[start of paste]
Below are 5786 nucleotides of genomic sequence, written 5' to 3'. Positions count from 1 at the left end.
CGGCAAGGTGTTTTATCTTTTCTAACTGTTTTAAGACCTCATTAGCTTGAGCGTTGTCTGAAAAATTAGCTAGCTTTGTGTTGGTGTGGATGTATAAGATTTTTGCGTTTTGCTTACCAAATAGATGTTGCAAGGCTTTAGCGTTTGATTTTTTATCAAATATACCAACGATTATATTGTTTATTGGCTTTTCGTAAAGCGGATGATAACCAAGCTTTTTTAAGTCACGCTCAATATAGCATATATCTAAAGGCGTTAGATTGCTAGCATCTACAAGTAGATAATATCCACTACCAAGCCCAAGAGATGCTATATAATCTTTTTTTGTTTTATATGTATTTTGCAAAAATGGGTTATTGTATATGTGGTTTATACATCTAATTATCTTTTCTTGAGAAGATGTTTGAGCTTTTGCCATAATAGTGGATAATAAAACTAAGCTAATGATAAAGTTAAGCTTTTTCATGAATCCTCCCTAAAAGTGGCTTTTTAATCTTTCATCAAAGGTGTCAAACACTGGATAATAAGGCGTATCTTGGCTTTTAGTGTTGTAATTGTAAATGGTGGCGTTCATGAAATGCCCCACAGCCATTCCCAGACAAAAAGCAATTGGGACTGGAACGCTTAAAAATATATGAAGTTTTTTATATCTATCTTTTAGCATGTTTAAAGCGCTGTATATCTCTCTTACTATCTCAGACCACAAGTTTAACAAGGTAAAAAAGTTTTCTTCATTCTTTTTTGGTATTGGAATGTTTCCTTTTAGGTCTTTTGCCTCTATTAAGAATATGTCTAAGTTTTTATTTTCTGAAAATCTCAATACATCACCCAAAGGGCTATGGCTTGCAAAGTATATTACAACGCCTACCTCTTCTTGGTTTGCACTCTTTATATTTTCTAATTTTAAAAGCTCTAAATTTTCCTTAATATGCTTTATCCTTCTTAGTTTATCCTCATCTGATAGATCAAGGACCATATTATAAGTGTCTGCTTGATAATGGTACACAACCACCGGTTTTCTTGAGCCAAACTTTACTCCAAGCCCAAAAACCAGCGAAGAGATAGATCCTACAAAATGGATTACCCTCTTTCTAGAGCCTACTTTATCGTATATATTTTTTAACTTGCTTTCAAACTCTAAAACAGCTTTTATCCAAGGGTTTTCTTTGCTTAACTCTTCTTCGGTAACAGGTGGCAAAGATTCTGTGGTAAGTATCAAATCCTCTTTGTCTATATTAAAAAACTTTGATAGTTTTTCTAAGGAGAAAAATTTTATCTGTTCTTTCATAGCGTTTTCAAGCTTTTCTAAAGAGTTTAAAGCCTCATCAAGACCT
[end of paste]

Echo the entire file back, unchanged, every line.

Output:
Below are 5786 nucleotides of genomic sequence, written 5' to 3'. Positions count from 1 at the left end.
CGGCAAGGTGTTTTATCTTTTCTAACTGTTTTAAGACCTCATTAGCTTGAGCGTTGTCTGAAAAATTAGCTAGCTTTGTGTTGGTGTGGATGTATAAGATTTTTGCGTTTTGCTTACCAAATAGATGTTGCAAGGCTTTAGCGTTTGATTTTTTATCAAATATACCAACGATTATATTGTTTATTGGCTTTTCGTAAAGCGGATGATAACCAAGCTTTTTTAAGTCACGCTCAATATAGCATATATCTAAAGGCGTTAGATTGCTAGCATCTACAAGTAGATAATATCCACTACCAAGCCCAAGAGATGCTATATAATCTTTTTTTGTTTTATATGTATTTTGCAAAAATGGGTTATTGTATATGTGGTTTATACATCTAATTATCTTTTCTTGAGAAGATGTTTGAGCTTTTGCCATAATAGTGGATAATAAAACTAAGCTAATGATAAAGTTAAGCTTTTTCATGAATCCTCCCTAAAAGTGGCTTTTTAATCTTTCATCAAAGGTGTCAAACACTGGATAATAAGGCGTATCTTGGCTTTTAGTGTTGTAATTGTAAATGGTGGCGTTCATGAAATGCCCCACAGCCATTCCCAGACAAAAAGCAATTGGGACTGGAACGCTTAAAAATATATGAAGTTTTTTATATCTATCTTTTAGCATGTTTAAAGCGCTGTATATCTCTCTTACTATCTCAGACCACAAGTTTAACAAGGTAAAAAAGTTTTCTTCATTCTTTTTTGGTATTGGAATGTTTCCTTTTAGGTCTTTTGCCTCTATTAAGAATATGTCTAAGTTTTTATTTTCTGAAAATCTCAATACATCACCCAAAGGGCTATGGCTTGCAAAGTATATTACAACGCCTACCTCTTCTTGGTTTGCACTCTTTATATTTTCTAATTTTAAAAGCTCTAAATTTTCCTTAATATGCTTTATCCTTCTTAGTTTATCCTCATCTGATAGATCAAGGACCATATTATAAGTGTCTGCTTGATAATGGTACACAACCACCGGTTTTCTTGAGCCAAACTTTACTCCAAGCCCAAAAACCAGCGAAGAGATAGATCCTACAAAATGGATTACCCTCTTTCTAGAGCCTACTTTATCGTATATATTTTTTAACTTGCTTTCAAACTCTAAAACAGCTTTTATCCAAGGGTTTTCTTTGCTTAACTCTTCTTCGGTAACAGGTGGCAAAGATTCTGTGGTAAGTATCAAATCCTCTTTGTCTATATTAAAAAACTTTGATAGTTTTTCTAAGGAGAAAAATTTTATCTGTTCTTTCATAGCGTTTTCAAGCTTTTCTAAAGAGTTTAAAGCCTCATCAAGACCT